Telling kids about storytelling

I’m very excited to be visiting one of the local day schools tomorrow. For a change, I won’t be doing a read-aloud of Raizy. Raizy may not even come up, due to the age of the kids involved. Instead I’ll be talking about “Storytelling,” to coincide with the current unit the students are studying in school.

Fishing for a few stories on this fine morning

Breaking down storytelling in forty-five minutes will be challenging, especially at the upper-elementary school level. After a little intro, I plan on making an extended metaphor connecting storytellers to fishermen. I’m hoping it will be both instructive and age-appropriate. I’ve spent quite a bit of time preparing and concocted a whole series of visuals, and the like.

How is a good storyteller like a fisherman?

The truth is, everyone is a storyteller. You might hear a story from the guy next to you in line, a fellow guest at a dinner party, or even on a job interview. You are swimming in a veritable sea of story. But some storytellers are definitely better than others. If you follow these rules, you’ll be on your way to becoming one of them.

  1. Catch the stories around you. A fisherman has a net…you have a journal, paper and pencil, a computer. Tune into the ideas and jot them down before they swim away, or — worse yet — spoil.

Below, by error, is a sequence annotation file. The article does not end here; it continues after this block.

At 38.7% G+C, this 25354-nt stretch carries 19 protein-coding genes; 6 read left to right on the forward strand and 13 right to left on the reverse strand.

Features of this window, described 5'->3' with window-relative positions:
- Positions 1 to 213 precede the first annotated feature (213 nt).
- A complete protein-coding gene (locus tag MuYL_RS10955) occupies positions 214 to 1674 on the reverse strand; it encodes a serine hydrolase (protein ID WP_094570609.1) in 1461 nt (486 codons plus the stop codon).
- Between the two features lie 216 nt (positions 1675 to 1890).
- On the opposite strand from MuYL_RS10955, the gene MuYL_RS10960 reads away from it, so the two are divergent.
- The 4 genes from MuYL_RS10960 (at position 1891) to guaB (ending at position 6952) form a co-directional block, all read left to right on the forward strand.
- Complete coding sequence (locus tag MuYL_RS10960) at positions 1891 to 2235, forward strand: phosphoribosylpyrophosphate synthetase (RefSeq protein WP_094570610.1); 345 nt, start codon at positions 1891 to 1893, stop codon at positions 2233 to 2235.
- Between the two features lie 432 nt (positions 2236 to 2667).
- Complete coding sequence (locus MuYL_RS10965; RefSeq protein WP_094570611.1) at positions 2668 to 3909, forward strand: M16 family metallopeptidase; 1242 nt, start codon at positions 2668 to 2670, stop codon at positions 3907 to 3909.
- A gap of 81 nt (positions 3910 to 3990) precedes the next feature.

2. Toss back the bad fish and the unkosher ones. Whether you’re fishing for tuna or for sea bass, you won’t want a rotten one. Or a squid. And if you’ve been eating a lot of herrings, you might find yourself hankering for a little variety in your diet. Discard stories that are boring, too common, or not appropriate to share (because they are gossip, private, are the property of another storyteller who doesn’t give permission for you to share it, or the like).
  3. Gut those fish. Some details add nothing to the story. Get rid of them.
  4. Time to prepare the fish for the table. Do you plan to fry them, grill them, or bake them? Add the right seasonings, and never undercook or overcook. Combine stories to invent new “recipes.” If your audience likes humor, sprinkle in a few jokes. If your audience likes suspense, keep them hanging with dramatic pauses or cliffhangers. Don’t drag out a story, but don’t rush it or end it without a resolution, either…then they won’t come back for seconds.

I’m hoping that my fanciful take on storytelling will amuse the students and help them remember what I tell them.

If you had to make a metaphor about storytelling to teach a bunch of eight and nine year-olds, what image would you use? Please share in the comments.



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